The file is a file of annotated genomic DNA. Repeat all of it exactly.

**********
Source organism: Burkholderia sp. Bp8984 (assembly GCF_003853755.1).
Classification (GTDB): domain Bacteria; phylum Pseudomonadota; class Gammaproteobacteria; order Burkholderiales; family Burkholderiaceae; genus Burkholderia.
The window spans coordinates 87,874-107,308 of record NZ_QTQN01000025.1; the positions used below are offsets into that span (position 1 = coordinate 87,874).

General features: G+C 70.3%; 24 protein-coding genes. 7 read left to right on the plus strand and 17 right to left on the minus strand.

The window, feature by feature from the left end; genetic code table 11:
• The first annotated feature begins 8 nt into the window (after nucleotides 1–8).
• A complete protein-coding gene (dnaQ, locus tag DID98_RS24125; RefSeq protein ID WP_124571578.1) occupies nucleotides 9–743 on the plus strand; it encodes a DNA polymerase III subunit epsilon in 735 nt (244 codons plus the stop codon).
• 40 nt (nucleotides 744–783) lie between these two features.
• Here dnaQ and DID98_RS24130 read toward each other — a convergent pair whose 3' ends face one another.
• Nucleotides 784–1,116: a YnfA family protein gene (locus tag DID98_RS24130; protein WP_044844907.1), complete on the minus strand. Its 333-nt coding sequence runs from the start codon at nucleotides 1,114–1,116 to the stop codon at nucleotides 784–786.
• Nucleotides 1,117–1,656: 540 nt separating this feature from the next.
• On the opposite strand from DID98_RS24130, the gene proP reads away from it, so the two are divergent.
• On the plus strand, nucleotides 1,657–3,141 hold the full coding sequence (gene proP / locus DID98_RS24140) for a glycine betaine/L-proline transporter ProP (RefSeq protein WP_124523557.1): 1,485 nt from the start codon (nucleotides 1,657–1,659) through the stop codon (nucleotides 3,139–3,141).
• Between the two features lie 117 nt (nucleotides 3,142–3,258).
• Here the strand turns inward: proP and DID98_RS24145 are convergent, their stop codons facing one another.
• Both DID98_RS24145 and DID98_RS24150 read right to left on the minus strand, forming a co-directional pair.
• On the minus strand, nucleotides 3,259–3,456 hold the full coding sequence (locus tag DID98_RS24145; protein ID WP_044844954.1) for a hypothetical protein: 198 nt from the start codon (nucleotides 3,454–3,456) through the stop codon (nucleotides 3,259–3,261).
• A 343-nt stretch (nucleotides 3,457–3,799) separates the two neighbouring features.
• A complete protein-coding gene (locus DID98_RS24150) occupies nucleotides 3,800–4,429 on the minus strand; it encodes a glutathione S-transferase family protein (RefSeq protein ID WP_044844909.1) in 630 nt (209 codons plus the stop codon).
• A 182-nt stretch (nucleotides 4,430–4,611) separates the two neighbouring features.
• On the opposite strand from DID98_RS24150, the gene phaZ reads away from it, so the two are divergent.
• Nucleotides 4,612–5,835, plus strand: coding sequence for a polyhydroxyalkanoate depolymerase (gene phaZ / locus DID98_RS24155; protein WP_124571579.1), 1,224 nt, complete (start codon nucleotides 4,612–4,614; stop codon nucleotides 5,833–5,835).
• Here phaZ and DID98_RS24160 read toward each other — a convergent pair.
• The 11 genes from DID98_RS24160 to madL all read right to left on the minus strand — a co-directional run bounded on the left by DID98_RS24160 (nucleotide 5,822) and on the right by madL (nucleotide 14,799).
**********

Source organism: Burkholderia sp. Bp8984 (assembly GCF_003853755.1).
Classification (GTDB): domain Bacteria; phylum Pseudomonadota; class Gammaproteobacteria; order Burkholderiales; family Burkholderiaceae; genus Burkholderia.
The window spans coordinates 87,874-107,308 of record NZ_QTQN01000025.1; the positions used below are offsets into that span (position 1 = coordinate 87,874).

General features: G+C 70.3%; 24 protein-coding genes. 7 read left to right on the plus strand and 17 right to left on the minus strand.

The window, feature by feature from the left end; genetic code table 11:
• The first annotated feature begins 8 nt into the window (after nucleotides 1–8).
• A complete protein-coding gene (dnaQ, locus tag DID98_RS24125; RefSeq protein ID WP_124571578.1) occupies nucleotides 9–743 on the plus strand; it encodes a DNA polymerase III subunit epsilon in 735 nt (244 codons plus the stop codon).
• 40 nt (nucleotides 744–783) lie between these two features.
• Here dnaQ and DID98_RS24130 read toward each other — a convergent pair whose 3' ends face one another.
• Nucleotides 784–1,116: a YnfA family protein gene (locus tag DID98_RS24130; protein WP_044844907.1), complete on the minus strand. Its 333-nt coding sequence runs from the start codon at nucleotides 1,114–1,116 to the stop codon at nucleotides 784–786.
• Nucleotides 1,117–1,656: 540 nt separating this feature from the next.
• On the opposite strand from DID98_RS24130, the gene proP reads away from it, so the two are divergent.
• On the plus strand, nucleotides 1,657–3,141 hold the full coding sequence (gene proP / locus DID98_RS24140) for a glycine betaine/L-proline transporter ProP (RefSeq protein WP_124523557.1): 1,485 nt from the start codon (nucleotides 1,657–1,659) through the stop codon (nucleotides 3,139–3,141).
• Between the two features lie 117 nt (nucleotides 3,142–3,258).
• Here the strand turns inward: proP and DID98_RS24145 are convergent, their stop codons facing one another.
• Both DID98_RS24145 and DID98_RS24150 read right to left on the minus strand, forming a co-directional pair.
• On the minus strand, nucleotides 3,259–3,456 hold the full coding sequence (locus tag DID98_RS24145; protein ID WP_044844954.1) for a hypothetical protein: 198 nt from the start codon (nucleotides 3,454–3,456) through the stop codon (nucleotides 3,259–3,261).
• A 343-nt stretch (nucleotides 3,457–3,799) separates the two neighbouring features.
• A complete protein-coding gene (locus DID98_RS24150) occupies nucleotides 3,800–4,429 on the minus strand; it encodes a glutathione S-transferase family protein (RefSeq protein ID WP_044844909.1) in 630 nt (209 codons plus the stop codon).
• A 182-nt stretch (nucleotides 4,430–4,611) separates the two neighbouring features.
• On the opposite strand from DID98_RS24150, the gene phaZ reads away from it, so the two are divergent.
• Nucleotides 4,612–5,835, plus strand: coding sequence for a polyhydroxyalkanoate depolymerase (gene phaZ / locus DID98_RS24155; protein WP_124571579.1), 1,224 nt, complete (start codon nucleotides 4,612–4,614; stop codon nucleotides 5,833–5,835).
• Here phaZ and DID98_RS24160 read toward each other — a convergent pair.
• The 11 genes from DID98_RS24160 to madL all read right to left on the minus strand — a co-directional run bounded on the left by DID98_RS24160 (nucleotide 5,822) and on the right by madL (nucleotide 14,799).